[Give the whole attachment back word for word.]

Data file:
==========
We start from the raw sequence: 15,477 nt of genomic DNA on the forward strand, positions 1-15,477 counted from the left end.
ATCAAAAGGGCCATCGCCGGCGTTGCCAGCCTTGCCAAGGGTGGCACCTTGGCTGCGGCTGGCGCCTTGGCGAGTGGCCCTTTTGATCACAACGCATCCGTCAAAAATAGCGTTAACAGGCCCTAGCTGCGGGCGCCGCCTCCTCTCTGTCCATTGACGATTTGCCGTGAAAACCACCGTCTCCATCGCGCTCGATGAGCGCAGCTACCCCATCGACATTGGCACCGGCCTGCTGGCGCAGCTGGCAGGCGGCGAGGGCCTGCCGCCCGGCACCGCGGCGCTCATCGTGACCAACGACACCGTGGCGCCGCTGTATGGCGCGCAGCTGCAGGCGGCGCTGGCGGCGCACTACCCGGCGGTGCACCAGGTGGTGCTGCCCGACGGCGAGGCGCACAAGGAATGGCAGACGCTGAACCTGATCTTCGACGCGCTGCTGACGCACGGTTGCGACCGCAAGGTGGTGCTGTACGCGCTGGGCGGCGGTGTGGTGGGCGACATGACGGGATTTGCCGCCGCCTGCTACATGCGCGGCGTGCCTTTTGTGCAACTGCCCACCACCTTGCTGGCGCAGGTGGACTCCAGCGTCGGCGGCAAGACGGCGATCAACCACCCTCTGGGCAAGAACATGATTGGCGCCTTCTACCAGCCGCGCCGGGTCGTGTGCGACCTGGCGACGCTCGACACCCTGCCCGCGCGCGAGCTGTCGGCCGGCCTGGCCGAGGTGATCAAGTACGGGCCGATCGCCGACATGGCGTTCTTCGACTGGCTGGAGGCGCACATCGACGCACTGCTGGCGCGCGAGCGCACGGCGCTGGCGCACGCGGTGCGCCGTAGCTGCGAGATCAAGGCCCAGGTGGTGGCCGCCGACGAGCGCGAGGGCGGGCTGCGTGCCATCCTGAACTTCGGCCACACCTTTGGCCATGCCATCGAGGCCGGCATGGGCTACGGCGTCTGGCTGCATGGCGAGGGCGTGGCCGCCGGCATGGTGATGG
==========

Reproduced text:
We start from the raw sequence: 15,477 nt of genomic DNA on the forward strand, positions 1-15,477 counted from the left end.
ATCAAAAGGGCCATCGCCGGCGTTGCCAGCCTTGCCAAGGGTGGCACCTTGGCTGCGGCTGGCGCCTTGGCGAGTGGCCCTTTTGATCACAACGCATCCGTCAAAAATAGCGTTAACAGGCCCTAGCTGCGGGCGCCGCCTCCTCTCTGTCCATTGACGATTTGCCGTGAAAACCACCGTCTCCATCGCGCTCGATGAGCGCAGCTACCCCATCGACATTGGCACCGGCCTGCTGGCGCAGCTGGCAGGCGGCGAGGGCCTGCCGCCCGGCACCGCGGCGCTCATCGTGACCAACGACACCGTGGCGCCGCTGTATGGCGCGCAGCTGCAGGCGGCGCTGGCGGCGCACTACCCGGCGGTGCACCAGGTGGTGCTGCCCGACGGCGAGGCGCACAAGGAATGGCAGACGCTGAACCTGATCTTCGACGCGCTGCTGACGCACGGTTGCGACCGCAAGGTGGTGCTGTACGCGCTGGGCGGCGGTGTGGTGGGCGACATGACGGGATTTGCCGCCGCCTGCTACATGCGCGGCGTGCCTTTTGTGCAACTGCCCACCACCTTGCTGGCGCAGGTGGACTCCAGCGTCGGCGGCAAGACGGCGATCAACCACCCTCTGGGCAAGAACATGATTGGCGCCTTCTACCAGCCGCGCCGGGTCGTGTGCGACCTGGCGACGCTCGACACCCTGCCCGCGCGCGAGCTGTCGGCCGGCCTGGCCGAGGTGATCAAGTACGGGCCGATCGCCGACATGGCGTTCTTCGACTGGCTGGAGGCGCACATCGACGCACTGCTGGCGCGCGAGCGCACGGCGCTGGCGCACGCGGTGCGCCGTAGCTGCGAGATCAAGGCCCAGGTGGTGGCCGCCGACGAGCGCGAGGGCGGGCTGCGTGCCATCCTGAACTTCGGCCACACCTTTGGCCATGCCATCGAGGCCGGCATGGGCTACGGCGTCTGGCTGCATGGCGAGGGCGTGGCCGCCGGCATGGTGATGG